For many years multifamily housing apartment projects could be financed with tax-exempt drawn-down bonds and loans with all of the bonds issued pursuant to a draw-down loan being treated as part of a single issue. The date of issuance for the bonds would be the first date on which the aggregate draws exceeded the lesser of $50,000 or 5 percent of the issue price of the bonds. Draw-down bond structures were used in many private placements as a means to eliminate negative arbitrage.
With all the current and planned building projects taking place in South Florida, it seems the recent real estate crash has largely been forgotten. However, the collapse still haunts traditional lending institutions, many of whom are unwilling or unable to finance Miami’s present building boom.
As I write this, we are awaiting SEC’s vote scheduled for tomorrow, August 27, on final Regulation AB2 Rule and the NRSRO Rules. I say “man the barricades or the bleachers” because I’m not sure whether there is much to do except watch these unfold.
Much has changed, but much has remained the same, in the arena of green building law mandates since March 18,2002, when the city of Normal, Illinois enacted Ordinance 4825, the first ever mandatory green building law, requiring LEED certification in the Central Business District for public or private new construction of over 7,500 square feet.
DOJ Announces an $850,000 Settlement to Resolve Multiple Race and Familial Status Housing Discrimination Lawsuits
Think that the U.S. Department of Justice (DOJ) has lost interest in prosecuting Fair Housing Act (FHA) discrimination cases? Think again. Earlier this week, DOJ announced that two property owners in Ohio agreed to pay $850,000 to settle lawsuits filed by the DOJ as well as other private parties and Ohio state officials claiming that the defendants discriminated on the basis of race and familial status at properties they formerly owned.
Construction companies are like any other business when it comes to knowing, respecting, and abiding by corporate formalities. What does that mean? It means that incorporating your business can have significant benefits in the areas of protection from individual/personal liability. On the other hand, it means that the corporation must be treated as a separate entity, and the owners and managers of the business must maintain formality and separation between the company and those who own it.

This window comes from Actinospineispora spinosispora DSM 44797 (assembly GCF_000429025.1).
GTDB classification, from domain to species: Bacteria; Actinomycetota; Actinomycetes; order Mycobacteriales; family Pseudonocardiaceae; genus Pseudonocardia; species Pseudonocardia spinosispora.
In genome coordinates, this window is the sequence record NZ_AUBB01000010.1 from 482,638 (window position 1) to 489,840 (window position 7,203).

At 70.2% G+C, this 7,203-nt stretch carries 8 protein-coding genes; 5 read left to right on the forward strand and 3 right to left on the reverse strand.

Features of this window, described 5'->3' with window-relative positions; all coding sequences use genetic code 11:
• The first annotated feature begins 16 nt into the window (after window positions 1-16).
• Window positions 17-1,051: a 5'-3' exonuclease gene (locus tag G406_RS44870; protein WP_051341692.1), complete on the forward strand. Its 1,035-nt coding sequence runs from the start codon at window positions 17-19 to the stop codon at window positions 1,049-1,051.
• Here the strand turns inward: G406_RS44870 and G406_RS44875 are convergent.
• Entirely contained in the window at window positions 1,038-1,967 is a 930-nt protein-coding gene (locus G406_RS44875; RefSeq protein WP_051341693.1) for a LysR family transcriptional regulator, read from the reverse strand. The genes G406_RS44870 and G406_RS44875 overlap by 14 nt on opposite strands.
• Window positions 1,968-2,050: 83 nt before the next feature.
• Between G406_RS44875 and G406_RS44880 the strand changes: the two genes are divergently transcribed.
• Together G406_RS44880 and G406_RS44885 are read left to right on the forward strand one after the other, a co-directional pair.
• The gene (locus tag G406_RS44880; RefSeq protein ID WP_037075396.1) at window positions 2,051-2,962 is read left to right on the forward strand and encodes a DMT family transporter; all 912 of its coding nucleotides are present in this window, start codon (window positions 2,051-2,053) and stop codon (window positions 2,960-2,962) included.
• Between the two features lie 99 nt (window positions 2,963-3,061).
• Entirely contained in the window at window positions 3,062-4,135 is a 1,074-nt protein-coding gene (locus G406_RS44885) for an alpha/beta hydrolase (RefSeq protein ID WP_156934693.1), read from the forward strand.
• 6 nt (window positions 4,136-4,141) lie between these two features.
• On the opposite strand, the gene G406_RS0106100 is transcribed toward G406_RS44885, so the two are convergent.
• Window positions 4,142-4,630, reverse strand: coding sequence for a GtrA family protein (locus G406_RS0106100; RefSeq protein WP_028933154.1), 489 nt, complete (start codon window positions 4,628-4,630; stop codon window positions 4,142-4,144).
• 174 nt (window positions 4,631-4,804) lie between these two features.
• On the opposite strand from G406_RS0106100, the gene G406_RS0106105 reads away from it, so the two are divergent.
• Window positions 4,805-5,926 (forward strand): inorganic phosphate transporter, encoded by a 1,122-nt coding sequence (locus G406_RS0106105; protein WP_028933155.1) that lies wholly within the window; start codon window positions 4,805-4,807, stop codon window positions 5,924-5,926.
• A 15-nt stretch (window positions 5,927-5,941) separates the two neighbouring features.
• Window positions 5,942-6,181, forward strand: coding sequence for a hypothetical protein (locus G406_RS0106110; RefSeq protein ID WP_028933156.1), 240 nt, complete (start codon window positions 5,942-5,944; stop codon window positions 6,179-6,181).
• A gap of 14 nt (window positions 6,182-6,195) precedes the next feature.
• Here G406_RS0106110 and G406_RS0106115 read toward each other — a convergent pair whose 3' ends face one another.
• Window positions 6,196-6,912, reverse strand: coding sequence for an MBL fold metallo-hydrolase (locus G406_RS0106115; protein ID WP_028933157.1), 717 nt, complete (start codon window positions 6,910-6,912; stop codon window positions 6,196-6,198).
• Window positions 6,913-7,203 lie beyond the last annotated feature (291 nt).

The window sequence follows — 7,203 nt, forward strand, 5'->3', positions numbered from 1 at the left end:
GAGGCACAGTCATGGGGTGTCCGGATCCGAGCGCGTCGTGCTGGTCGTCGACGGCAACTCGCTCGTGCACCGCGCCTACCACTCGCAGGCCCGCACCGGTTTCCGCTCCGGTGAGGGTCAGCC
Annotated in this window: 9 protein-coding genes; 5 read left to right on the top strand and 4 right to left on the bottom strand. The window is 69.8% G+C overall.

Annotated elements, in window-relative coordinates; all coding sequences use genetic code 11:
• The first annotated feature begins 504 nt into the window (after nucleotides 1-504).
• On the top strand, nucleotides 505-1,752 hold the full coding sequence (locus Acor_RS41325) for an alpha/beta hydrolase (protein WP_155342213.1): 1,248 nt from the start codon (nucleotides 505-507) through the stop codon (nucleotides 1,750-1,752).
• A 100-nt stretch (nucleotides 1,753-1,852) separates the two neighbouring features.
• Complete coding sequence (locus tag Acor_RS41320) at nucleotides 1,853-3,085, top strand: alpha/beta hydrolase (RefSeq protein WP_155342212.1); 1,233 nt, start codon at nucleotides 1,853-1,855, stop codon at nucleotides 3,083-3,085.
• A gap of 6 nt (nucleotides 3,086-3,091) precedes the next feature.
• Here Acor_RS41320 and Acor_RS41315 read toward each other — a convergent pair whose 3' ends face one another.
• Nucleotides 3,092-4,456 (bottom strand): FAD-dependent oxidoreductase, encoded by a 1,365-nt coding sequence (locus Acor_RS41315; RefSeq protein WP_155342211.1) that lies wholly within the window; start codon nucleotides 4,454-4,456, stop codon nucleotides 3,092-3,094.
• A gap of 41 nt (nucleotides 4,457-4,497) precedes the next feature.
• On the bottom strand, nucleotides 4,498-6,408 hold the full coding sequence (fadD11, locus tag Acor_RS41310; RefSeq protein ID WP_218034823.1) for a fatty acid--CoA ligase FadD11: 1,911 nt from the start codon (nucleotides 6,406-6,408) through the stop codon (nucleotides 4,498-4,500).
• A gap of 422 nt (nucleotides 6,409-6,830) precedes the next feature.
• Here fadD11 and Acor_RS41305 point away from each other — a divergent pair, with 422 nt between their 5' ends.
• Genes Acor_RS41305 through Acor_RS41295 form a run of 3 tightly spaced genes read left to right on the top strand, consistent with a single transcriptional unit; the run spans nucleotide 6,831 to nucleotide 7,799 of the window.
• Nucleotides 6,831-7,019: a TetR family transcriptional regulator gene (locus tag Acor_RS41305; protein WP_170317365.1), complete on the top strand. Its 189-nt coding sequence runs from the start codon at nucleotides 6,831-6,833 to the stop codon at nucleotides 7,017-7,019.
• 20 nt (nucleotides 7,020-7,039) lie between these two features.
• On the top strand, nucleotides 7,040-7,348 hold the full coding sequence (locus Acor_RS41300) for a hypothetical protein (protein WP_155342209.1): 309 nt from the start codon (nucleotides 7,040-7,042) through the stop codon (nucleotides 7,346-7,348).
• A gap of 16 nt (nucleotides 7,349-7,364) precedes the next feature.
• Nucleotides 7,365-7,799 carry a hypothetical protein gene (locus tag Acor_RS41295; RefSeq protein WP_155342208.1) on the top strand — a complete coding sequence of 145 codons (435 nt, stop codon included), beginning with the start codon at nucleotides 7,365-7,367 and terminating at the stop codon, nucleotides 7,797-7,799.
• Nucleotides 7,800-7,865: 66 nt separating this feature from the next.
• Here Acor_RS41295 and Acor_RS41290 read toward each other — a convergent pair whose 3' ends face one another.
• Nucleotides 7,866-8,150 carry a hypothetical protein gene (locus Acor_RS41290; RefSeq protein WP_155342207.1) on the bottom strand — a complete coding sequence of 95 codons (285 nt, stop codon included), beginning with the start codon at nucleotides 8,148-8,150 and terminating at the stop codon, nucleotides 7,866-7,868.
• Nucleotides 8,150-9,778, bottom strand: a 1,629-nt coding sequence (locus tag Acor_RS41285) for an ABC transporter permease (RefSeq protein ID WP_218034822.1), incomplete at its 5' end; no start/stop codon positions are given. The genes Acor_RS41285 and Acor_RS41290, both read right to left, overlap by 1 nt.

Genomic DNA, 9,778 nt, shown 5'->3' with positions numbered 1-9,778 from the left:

We often hear from owners and their counsel who claim that Illinois associations cannot evict an owner for failing to pay condominium or common interest community assessments. This is simply incorrect, and it has been well-settled in Illinois that associations may avail themselves of the provisions of the Forcible Entry and Detainer statutes, or eviction statutes, to seek both money damages and possession of a delinquent owner’s property to recover unpaid assessments, costs, and reasonable attorney’s fees.
The U.S. Supreme Court’s decision last year in Koontz v. St. John’s River Water Management District received quite a bit of national coverage in the development world. If you’ll recall, Koontz held that the nexus and proportionality standards that apply to the government’s attempt to exact land in exchange for a land use permit similarly apply to monetary exactions.
It is interesting that some attribute the phrase “Monkey on my back” to an older phrase: “Monkey on the roof,” which referred to one’s mortgage. Well, call it a monkey or a 900-pound gorilla – either way – Bank of America just loosed some kind of opposable-thumb animal from its back.
For a court to have authority to make legal decisions and enter a judgment against someone, the court must have both personal and subject matter jurisdiction over that person.